There are just days that are plain ordinary.
In the morning, at around 7AM, I get up, do my morning routine in the bathroom, cook and eat breakfast and leave for work. Then for 8-solid hours, I work almost non-stop to get to clock out on time and get home. After a 15-minute trip home, I exercise (or sometimes just try to in my head) then cook or reheat dinner and hit the sheets. Those are ordinary weekdays.
There are also ordinary weekends like this. Uneventful, no parties or get-togethers to attend, no errands to run that I end up cooped up in our wee flat, busying myself with house chores including my favorite chore: cooking, watching TV series or movies, reading through my Kindle and surfing the net.
But somehow, there is this itching feeling to make something extraordinary out of the sometimes boring ordinary day. There has to be something special everyday, right?
Monggo (mung bean soup), one of the humblest and standard Filipino comfort food dishes, was on our menu list and I gave it an upgrade by using bacon to give it the salt and smoky flavor it needs.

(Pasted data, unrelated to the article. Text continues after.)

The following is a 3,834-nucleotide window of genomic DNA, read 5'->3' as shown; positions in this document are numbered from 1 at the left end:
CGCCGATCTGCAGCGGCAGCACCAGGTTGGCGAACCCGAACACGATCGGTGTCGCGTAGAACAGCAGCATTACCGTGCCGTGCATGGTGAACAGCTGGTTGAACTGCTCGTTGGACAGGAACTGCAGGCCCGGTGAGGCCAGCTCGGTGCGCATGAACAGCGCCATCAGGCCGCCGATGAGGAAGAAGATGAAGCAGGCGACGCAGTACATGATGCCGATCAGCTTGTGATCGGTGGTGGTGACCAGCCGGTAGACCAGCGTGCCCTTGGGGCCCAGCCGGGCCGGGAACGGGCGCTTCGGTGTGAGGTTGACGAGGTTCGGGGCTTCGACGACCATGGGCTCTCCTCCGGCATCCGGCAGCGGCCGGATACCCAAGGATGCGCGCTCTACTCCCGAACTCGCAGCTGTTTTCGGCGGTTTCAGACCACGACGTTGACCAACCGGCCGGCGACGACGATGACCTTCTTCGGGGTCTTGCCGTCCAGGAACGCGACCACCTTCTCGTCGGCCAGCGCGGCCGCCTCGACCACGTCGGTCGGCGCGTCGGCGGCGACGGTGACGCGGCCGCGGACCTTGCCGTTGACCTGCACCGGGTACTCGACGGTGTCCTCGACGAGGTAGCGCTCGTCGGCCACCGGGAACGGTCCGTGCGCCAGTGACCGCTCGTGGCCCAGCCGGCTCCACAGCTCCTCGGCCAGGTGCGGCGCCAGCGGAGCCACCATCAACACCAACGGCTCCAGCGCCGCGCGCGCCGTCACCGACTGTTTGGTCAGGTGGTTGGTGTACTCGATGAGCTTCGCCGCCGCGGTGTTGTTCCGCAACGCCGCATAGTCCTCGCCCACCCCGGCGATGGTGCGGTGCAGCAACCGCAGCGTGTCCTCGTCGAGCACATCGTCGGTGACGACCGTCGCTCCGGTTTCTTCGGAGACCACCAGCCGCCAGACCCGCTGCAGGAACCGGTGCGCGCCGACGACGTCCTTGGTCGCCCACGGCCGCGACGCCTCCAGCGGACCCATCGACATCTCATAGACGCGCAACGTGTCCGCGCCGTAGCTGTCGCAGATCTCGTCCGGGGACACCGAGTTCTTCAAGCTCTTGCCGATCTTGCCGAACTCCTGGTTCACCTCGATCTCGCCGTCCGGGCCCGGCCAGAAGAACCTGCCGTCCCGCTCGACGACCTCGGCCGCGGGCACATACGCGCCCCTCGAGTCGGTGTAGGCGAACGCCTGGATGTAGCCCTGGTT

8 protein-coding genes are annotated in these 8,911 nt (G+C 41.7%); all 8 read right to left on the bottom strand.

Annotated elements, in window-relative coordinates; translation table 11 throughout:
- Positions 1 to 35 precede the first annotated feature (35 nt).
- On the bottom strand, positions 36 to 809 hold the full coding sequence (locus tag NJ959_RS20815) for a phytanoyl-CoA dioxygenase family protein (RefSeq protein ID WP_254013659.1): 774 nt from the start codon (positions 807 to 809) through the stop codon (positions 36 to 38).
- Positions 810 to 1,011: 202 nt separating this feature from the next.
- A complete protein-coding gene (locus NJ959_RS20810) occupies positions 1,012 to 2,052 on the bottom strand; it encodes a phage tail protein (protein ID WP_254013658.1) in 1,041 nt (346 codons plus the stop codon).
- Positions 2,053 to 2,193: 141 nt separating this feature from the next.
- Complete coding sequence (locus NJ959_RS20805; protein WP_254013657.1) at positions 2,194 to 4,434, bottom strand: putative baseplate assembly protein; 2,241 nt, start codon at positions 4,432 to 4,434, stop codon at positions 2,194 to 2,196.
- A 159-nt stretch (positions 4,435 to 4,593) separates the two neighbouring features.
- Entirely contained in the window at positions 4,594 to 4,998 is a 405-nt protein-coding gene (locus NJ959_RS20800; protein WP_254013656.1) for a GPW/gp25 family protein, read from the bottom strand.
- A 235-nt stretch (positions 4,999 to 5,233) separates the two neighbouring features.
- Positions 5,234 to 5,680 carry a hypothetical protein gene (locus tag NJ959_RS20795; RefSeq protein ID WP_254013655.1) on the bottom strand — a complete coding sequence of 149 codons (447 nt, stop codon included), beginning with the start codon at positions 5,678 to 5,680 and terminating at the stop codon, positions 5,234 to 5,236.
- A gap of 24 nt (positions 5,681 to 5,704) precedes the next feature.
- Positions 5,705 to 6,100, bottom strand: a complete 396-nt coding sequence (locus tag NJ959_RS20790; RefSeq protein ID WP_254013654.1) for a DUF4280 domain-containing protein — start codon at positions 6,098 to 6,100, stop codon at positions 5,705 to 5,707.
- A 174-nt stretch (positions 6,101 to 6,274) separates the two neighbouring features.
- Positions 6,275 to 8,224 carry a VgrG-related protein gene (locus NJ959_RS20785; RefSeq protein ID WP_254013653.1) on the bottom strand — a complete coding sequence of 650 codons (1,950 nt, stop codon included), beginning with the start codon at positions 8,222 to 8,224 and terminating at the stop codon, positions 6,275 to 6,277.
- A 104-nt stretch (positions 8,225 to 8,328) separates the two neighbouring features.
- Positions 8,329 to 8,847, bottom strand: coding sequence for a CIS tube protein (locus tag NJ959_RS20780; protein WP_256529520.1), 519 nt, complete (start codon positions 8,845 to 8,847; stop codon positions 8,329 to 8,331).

- 500-grams whole mung beans
- 1/4 kilo extra salty and extra smoky pork bacon, chopped
- 1-whole onion, chopped
- 1-head of garlic, minced
- 1-tomato, chopped
- 2-tablespoons fish sauce
- Soak mung beans in a separate with water for at least 3-hours.
- Heat up pot and throw in bacon to sweat out the fat.
- Add onions and garlic. Cook until the onions are translucent.
- Add tomatoes and saute for 3-minutes.
- Add soaked mung beans and water to the pot. Cover the pot to help seal in the heat and soften the mung beans.
- Add the fish sauce and mix.
- Cook with low heat for 1-hour until beans are nice and soft. Stir every 15-minutes and make sure to crush the beans. Note that crushing the beans is a very important step.
- Serve hot in a bowl and eat together with plain white jasmine rice.
Optional: Add a splash of lemon juice to the monggo. You’d be pleasantly surprised how the lemon juice makes a huge difference 🙂
The smoky bacon here replaces the tinapa (salty smoked fish) flavor. But, of course, in the more indulgent sense as bacon is one of the more special ingredients, which I only got to enjoy on special weekends back home, being more expensive than the humble tinapa.
I really think that any ordinary day can be made special by just having a bowl of monggo. Moreso if it has bacon!
Delirious about delicious,